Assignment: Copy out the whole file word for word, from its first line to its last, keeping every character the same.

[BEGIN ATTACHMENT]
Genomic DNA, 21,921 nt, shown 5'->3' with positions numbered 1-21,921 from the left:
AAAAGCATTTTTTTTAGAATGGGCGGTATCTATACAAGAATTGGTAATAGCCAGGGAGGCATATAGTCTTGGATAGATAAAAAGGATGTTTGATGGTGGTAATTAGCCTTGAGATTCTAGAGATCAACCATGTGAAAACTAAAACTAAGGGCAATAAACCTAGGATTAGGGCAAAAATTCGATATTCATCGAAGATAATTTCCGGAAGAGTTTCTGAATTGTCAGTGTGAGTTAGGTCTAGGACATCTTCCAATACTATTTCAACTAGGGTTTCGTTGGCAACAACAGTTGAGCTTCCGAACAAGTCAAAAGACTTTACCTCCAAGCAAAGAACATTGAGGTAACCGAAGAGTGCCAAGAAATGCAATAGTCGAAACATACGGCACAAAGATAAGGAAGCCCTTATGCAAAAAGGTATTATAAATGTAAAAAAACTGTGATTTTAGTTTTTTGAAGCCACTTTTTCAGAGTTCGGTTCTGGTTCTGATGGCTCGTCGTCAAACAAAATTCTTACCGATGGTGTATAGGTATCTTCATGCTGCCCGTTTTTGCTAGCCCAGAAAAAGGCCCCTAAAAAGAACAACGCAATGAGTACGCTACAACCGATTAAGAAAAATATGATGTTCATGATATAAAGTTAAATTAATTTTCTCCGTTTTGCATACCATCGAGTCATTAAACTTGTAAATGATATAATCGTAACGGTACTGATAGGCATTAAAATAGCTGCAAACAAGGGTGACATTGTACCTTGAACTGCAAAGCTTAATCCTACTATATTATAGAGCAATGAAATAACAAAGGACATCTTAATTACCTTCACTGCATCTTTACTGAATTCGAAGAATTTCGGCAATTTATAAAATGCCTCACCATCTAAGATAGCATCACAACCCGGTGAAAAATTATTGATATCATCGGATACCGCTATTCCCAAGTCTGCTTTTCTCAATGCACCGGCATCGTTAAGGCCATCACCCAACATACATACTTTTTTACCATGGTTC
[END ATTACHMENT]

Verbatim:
Genomic DNA, 21,921 nt, shown 5'->3' with positions numbered 1-21,921 from the left:
AAAAGCATTTTTTTTAGAATGGGCGGTATCTATACAAGAATTGGTAATAGCCAGGGAGGCATATAGTCTTGGATAGATAAAAAGGATGTTTGATGGTGGTAATTAGCCTTGAGATTCTAGAGATCAACCATGTGAAAACTAAAACTAAGGGCAATAAACCTAGGATTAGGGCAAAAATTCGATATTCATCGAAGATAATTTCCGGAAGAGTTTCTGAATTGTCAGTGTGAGTTAGGTCTAGGACATCTTCCAATACTATTTCAACTAGGGTTTCGTTGGCAACAACAGTTGAGCTTCCGAACAAGTCAAAAGACTTTACCTCCAAGCAAAGAACATTGAGGTAACCGAAGAGTGCCAAGAAATGCAATAGTCGAAACATACGGCACAAAGATAAGGAAGCCCTTATGCAAAAAGGTATTATAAATGTAAAAAAACTGTGATTTTAGTTTTTTGAAGCCACTTTTTCAGAGTTCGGTTCTGGTTCTGATGGCTCGTCGTCAAACAAAATTCTTACCGATGGTGTATAGGTATCTTCATGCTGCCCGTTTTTGCTAGCCCAGAAAAAGGCCCCTAAAAAGAACAACGCAATGAGTACGCTACAACCGATTAAGAAAAATATGATGTTCATGATATAAAGTTAAATTAATTTTCTCCGTTTTGCATACCATCGAGTCATTAAACTTGTAAATGATATAATCGTAACGGTACTGATAGGCATTAAAATAGCTGCAAACAAGGGTGACATTGTACCTTGAACTGCAAAGCTTAATCCTACTATATTATAGAGCAATGAAATAACAAAGGACATCTTAATTACCTTCACTGCATCTTTACTGAATTCGAAGAATTTCGGCAATTTATAAAATGCCTCACCATCTAAGATAGCATCACAACCCGGTGAAAAATTATTGATATCATCGGATACCGCTATTCCCAAGTCTGCTTTTCTCAATGCACCGGCATCGTTAAGGCCATCACCCAACATACATACTTTTTTACCATGGTTC